Appearing before St Albans magistrates in November, John Hibbert, of Hatfield, Hertfordshire, admitted dumping the containers, contrary to section 33(1)(a) of the Environmental Protection Act 1990. Sentencing was deferred until 2 February, when he was jailed.
The hazardous waste was derived from a process known as diesel stripping which involves "blackening" low-duty red diesel - a fuel for off-road use.
The case came to light when Mr Hibbert appeared as a witness for John Scott, a registered waste carrier who was prosecuted in September for allowing his vehicle to be used for the fly-tip on 13 June 2002.
Mr Scott was fined £300, plus a further £200 for failing to comply with a notice asking who was driving his vehicle at the time. He was also ordered to pay £500 costs and £1,000 compensation.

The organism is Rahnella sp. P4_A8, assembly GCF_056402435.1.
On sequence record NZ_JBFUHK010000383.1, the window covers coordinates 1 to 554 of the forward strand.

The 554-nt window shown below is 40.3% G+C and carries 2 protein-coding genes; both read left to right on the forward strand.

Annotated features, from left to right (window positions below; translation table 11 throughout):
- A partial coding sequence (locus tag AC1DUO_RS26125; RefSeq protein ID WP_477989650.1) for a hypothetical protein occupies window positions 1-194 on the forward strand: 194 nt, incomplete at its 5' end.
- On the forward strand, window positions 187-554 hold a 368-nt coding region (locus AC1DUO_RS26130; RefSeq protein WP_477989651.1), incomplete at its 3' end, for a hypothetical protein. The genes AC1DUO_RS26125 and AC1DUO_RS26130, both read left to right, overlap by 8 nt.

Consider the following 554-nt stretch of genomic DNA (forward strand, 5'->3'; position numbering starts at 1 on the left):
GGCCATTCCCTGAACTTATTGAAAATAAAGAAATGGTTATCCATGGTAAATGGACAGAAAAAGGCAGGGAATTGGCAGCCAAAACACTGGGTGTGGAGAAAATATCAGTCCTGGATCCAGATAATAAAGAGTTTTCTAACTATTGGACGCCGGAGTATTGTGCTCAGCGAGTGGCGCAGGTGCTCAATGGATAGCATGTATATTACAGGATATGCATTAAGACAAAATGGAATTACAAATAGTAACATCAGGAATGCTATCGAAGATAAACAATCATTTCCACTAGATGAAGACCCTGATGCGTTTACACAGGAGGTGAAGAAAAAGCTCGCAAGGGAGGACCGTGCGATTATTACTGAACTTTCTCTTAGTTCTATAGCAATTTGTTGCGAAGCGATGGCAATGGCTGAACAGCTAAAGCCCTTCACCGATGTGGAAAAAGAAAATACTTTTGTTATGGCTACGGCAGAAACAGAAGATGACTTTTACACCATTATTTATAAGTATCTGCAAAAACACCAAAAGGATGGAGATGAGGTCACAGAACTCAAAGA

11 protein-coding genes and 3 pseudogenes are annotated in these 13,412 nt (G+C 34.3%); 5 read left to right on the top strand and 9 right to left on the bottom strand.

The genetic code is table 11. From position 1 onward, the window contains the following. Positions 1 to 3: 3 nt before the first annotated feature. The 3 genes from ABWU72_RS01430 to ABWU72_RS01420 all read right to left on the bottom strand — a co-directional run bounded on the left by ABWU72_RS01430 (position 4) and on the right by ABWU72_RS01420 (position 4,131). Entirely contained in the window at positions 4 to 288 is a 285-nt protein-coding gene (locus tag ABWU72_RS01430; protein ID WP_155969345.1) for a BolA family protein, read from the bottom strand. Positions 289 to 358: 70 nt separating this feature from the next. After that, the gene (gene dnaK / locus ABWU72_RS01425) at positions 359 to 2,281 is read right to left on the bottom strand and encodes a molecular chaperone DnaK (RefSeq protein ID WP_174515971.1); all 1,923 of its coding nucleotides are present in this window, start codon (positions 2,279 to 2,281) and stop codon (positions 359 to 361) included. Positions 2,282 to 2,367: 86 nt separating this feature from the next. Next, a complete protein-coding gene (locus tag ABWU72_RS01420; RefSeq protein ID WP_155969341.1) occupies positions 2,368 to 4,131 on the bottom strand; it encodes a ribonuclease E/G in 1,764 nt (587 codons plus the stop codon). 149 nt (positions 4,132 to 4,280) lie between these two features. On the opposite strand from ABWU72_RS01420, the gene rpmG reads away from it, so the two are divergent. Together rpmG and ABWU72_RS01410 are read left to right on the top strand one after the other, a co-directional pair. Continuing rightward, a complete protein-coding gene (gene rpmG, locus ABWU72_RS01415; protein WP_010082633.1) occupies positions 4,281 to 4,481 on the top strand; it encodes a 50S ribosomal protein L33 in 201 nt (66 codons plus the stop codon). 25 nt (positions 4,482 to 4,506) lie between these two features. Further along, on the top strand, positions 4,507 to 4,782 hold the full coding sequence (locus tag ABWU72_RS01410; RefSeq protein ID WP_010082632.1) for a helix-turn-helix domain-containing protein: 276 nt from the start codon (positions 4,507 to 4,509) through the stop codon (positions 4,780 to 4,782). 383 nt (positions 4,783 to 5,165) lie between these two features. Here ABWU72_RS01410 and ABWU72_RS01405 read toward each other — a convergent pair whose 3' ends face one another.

The court heard how a member of the public saw 14 containers dumped near a road at Wheathampstead. After witnessing a lorry leaving the site he noticed that four more containers had been dumped.
The emergency services were contacted due to the hazardous nature of the chemicals, which included diesel oil, sulphuric acid and contaminated charcoal.
Much of it had leaked out of the containers and had to be dug out of the ground in a two-week operation. The cost - £30,000 - was split evenly between the Agency and Lafarge, who owned an expired landfill site adjacent to the site.
On the same day as the fly-tip an Environment Agency officer questioned a man changing a lorry tyre by the side of a road in Hatfield.
A passing policeman stopped to assist when another man, Mr Scott, approached and admitted he owned the lorry. The lorry was the same one spotted at the fly-tip site.
During Mr Scott's court appearance, Mr Hibbert was called as a defence witness and inadvertently admitted under oath that he had driven the lorry involved in dumping the four containers.